The heat and humidity has been killer the past three days, so much so that almost nothing could pull me away from the air conditioner…almost nothing. Today when I heard that there were peaceful protesters down by Claude’s Creamery in Palmerton, I grabbed my bag, a bottle of water, and ran out the door.
Being without a car of my own, I haven’t yet been able to get to any of the nearby protests in Allentown, Bethlehem, or Lehighton. You can imagine my excitement when I heard that there was one happening just down the street. After seeing all of the pictures and videos of protests online, I expected a huge crowd, but was instead surprised to find only five protesters standing at the corner of Delaware Avenue and 4th Street, right beside the police station. While I was disappointed that my community hadn’t come together like I’d hoped, I was still grateful to see these five people standing for equal rights and against racial injustice.
The peaceful protest was put together by Connor Russo (18) and Carson Allen (18), both from Palmerton. While they said it was put together a little last minute, they were able to get some other people involved. I asked them what the tipping point had been for them, causing them feel that they needed to put together a peaceful protest of their own. As they explained it, they didn’t want to stay silent for the injustice of George Floyd’s murder. They haven’t yet been able to attend any of the other protests, so they wanted to put one together, but moreover they wanted the small town voices to join in with those of the bigger cities to show their support.
As I mentioned, the peaceful protest took place right beside the Palmerton police station on the corner of Delaware Avenue and 4th Street. When I approached the corner, I noticed two officers standing on the front steps of the station, but they seemed relatively at ease. When I asked Connor and Carson if the police had spoken to them at all, they said that yes, the police did talk to them and expressed their gratitude that the group was protesting peacefully. The officers even offered to keep the group’s personal belongings up on the station’s steps to make sure nothing was stolen.
Upon asking the group what they thought of the rioting and looting happening in other cities, they stated that they don’t support the looting, but they understand the rioting – as they put it, “We’re not in that position, so we can’t speak for those people.” It truly warmed my bitter heart that these young adults, fresh out of high school, are so open-minded and so open-hearted that they clearly see the racial injustice happening in our country and respond to it with love and support without trying to speak for other people’s experiences. It takes a lot of wisdom and self-awareness to have that perspective.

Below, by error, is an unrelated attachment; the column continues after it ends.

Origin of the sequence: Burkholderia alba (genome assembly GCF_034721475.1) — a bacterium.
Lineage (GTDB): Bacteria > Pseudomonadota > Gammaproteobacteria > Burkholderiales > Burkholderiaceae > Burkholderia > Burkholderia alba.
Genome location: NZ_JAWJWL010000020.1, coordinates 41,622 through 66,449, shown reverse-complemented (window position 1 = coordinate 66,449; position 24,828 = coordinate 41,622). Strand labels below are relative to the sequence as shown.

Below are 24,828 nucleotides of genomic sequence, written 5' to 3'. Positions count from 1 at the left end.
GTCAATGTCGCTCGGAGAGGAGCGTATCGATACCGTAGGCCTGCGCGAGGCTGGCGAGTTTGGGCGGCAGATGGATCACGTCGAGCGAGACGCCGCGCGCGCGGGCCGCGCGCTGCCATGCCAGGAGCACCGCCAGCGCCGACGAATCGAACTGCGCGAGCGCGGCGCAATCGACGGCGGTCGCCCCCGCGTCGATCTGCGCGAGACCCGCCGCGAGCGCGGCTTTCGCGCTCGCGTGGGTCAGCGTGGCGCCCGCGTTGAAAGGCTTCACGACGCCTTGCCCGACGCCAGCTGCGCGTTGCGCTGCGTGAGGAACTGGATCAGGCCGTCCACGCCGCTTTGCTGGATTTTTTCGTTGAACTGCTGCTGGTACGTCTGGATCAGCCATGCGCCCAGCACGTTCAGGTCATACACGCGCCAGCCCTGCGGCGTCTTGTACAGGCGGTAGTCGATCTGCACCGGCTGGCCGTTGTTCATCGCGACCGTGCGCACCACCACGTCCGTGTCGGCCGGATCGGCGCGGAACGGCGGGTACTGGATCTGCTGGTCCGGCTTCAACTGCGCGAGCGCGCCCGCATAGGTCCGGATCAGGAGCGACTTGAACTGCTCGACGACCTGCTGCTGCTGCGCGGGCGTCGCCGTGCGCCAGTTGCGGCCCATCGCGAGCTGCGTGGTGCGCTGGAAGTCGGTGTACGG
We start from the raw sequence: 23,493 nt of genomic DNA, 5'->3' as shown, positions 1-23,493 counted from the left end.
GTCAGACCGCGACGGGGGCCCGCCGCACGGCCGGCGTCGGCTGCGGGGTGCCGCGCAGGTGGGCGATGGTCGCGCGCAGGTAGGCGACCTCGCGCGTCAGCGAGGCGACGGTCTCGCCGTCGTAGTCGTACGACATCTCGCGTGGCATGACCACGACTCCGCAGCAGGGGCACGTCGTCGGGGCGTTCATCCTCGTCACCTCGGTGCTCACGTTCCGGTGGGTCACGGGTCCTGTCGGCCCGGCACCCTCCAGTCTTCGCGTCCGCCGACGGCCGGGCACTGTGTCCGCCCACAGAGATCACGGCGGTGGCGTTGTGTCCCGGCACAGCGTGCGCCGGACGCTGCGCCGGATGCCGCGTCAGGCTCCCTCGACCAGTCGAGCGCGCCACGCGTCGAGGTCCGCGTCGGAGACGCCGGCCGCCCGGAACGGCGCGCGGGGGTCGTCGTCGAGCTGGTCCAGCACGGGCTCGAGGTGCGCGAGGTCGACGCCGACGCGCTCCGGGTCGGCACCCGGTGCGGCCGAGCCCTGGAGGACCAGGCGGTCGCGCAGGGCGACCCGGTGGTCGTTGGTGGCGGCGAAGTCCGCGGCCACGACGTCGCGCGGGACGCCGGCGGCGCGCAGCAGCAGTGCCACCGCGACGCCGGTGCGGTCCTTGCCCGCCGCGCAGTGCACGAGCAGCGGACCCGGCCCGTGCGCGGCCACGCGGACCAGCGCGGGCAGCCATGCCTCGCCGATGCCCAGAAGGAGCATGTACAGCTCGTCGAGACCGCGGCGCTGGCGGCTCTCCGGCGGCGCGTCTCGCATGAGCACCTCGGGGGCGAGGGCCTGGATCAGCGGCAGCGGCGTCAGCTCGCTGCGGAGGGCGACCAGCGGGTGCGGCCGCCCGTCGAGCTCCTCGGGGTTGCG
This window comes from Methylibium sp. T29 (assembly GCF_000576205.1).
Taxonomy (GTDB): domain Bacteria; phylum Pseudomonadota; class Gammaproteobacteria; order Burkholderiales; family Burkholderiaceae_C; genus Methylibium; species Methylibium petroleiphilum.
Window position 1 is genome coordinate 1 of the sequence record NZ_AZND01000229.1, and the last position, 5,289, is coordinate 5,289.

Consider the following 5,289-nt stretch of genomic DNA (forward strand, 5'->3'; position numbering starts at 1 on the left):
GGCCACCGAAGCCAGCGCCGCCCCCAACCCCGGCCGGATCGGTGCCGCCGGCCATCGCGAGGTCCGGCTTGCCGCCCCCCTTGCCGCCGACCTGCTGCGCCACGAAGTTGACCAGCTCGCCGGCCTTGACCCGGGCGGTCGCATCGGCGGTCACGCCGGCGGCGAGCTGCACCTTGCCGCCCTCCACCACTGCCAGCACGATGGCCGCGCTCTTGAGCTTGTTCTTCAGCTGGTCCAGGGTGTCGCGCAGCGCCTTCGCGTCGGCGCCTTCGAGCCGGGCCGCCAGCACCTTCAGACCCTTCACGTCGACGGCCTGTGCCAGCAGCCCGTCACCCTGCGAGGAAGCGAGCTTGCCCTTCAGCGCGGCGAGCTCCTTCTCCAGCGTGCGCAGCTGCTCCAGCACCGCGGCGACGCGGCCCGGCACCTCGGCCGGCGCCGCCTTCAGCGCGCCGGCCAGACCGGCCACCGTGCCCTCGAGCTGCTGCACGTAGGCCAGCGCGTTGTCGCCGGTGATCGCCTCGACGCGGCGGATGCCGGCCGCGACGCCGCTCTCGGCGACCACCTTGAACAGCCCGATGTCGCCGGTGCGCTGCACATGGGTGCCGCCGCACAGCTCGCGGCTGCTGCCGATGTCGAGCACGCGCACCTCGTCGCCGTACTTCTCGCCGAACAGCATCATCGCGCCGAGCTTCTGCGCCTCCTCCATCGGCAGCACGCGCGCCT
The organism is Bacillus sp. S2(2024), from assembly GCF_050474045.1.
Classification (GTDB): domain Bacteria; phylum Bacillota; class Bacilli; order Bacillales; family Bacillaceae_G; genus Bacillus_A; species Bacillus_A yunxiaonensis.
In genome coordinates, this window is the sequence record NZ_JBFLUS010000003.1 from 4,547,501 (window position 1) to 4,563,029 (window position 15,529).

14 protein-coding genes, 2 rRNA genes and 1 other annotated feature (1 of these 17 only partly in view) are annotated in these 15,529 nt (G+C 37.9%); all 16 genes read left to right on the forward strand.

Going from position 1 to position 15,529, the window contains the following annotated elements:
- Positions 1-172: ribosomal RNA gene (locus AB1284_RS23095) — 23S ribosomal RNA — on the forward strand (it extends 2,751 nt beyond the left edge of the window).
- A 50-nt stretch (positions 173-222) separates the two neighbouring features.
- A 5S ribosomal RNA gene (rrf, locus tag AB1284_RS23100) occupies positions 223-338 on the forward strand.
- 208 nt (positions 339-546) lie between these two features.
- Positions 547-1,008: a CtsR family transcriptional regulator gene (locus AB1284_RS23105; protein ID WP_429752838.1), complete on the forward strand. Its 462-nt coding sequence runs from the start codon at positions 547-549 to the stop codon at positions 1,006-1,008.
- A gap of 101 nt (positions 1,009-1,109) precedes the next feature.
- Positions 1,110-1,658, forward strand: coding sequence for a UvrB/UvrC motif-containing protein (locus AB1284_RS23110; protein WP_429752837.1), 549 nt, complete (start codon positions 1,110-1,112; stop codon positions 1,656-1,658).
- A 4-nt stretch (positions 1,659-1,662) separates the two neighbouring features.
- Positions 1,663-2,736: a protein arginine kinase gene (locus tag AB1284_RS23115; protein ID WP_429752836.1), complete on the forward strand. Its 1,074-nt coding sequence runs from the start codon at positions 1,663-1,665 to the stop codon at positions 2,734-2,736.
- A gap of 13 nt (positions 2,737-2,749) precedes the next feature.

Whether the turn out was small because the protest was a last minute event or because the town wasn’t interested, I can’t say for sure. However, as I stood there with the group, drivers continually honked their horns in support and held their fists up in the air through their open windows. Unfortunately, there were a handful of people giving the group blow back for their efforts, including middle fingers and shouts about “white pride”. One of the protesters stated that it’s scary to “know that those kinds of people live in this town, they’re our neighbors”.
Despite the few racist douchebags and their repugnant “white pride” remarks (my words, not the peaceful protesters’), the group carried on, spreading their call for equality and justice. And even though there was some blow back, the group felt that there was way more support than there was antagonism.
This group is evidence that it doesn’t matter if you’re “just” five voices or two or even one, to make positive change happen, you have to stand up and speak out against violence, injustice, and repression. We all have a voice and the only way that change can happen, is if we use it.
If you plan on going to any protests, please remember to stay safe, stick with a buddy if you can, and drink plenty of water, because it’s hot as hell outside.